But that was then, and this is now. The majority of the country no longer has much left to lose, especially due to the currency collapse. Their future has been robbed from them one dreadful event at a time, and the youth, in particular, do not believe that the monetary crisis or the explosion are decoupled from the ongoing political shenanigans.
The anger behind those frustrations could soon lead them to a more violent reprise of October 17, escalating until they convince their apathetic elders to help oust the establishment. The question is, would Lebanon be one of the rare cases where youthful anger actually manages to swing the balance in favor of change? If new elections did happen, Lebanon’s electoral parameters could support a parliamentary clean-out. But it will require much more than rage or naivety. Popular oppositions only succeed if they produce viable leaders who understand the game of politics.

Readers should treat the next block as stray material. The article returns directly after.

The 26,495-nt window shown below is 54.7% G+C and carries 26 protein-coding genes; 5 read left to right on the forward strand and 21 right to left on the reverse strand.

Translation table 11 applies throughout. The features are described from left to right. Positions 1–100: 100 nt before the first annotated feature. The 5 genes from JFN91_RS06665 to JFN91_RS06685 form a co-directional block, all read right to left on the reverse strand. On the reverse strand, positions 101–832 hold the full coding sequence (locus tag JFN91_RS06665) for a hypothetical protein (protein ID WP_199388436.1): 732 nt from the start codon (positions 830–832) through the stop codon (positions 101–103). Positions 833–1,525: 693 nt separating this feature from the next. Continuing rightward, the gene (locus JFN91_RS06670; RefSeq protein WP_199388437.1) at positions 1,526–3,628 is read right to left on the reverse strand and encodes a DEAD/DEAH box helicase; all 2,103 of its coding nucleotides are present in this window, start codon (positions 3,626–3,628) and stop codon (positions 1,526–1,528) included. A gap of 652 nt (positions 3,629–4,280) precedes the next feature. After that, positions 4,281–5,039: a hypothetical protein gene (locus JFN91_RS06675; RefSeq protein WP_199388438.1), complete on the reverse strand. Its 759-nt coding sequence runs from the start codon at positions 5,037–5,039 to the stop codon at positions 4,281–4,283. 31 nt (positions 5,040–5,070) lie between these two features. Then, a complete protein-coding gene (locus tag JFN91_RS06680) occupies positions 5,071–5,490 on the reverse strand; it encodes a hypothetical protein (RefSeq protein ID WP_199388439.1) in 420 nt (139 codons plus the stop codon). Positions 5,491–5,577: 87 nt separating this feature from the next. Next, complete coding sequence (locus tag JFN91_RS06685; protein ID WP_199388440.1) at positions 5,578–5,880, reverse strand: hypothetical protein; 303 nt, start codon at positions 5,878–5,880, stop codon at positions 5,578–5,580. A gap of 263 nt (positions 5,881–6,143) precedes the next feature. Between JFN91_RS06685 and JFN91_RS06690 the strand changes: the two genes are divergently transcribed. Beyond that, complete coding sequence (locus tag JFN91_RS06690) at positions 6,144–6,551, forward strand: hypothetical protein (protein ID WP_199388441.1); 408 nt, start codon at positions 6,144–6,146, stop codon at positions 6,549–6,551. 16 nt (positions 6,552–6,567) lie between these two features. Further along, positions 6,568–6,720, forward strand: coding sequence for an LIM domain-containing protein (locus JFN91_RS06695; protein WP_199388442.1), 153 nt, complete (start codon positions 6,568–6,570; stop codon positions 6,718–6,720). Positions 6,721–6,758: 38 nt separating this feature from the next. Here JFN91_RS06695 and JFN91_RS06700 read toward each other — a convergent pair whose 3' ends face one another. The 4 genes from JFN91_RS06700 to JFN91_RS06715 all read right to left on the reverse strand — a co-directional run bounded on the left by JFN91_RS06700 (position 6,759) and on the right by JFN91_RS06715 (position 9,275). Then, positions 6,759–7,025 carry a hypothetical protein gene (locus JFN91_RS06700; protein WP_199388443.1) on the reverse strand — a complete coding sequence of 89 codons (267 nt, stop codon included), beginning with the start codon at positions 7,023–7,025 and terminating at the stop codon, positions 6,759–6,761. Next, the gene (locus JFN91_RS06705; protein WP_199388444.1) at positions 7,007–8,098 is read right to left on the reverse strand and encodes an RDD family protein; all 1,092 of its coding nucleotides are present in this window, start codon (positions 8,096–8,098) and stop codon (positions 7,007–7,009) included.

All of that remains to be seen. Unfortunately for those many thousands who protested against their government a year ago, the movement produced no leadership. From a practical political point of view, an entire year has been wasted, a fact made astonishingly clear during Macron’s two visits. No serious political opposition managed to meet with him or position itself as a realistic alternative. So the odds do not favor the street leading to lasting political change.
Previous generations of Lebanese gave lip service to ousting corrupt leaders, but ultimately elected them back to power time and time again. It is up to the youth – acting out of love for their country and hate of the criminal negligence of their rulers that has robbed their future – to change the parameters.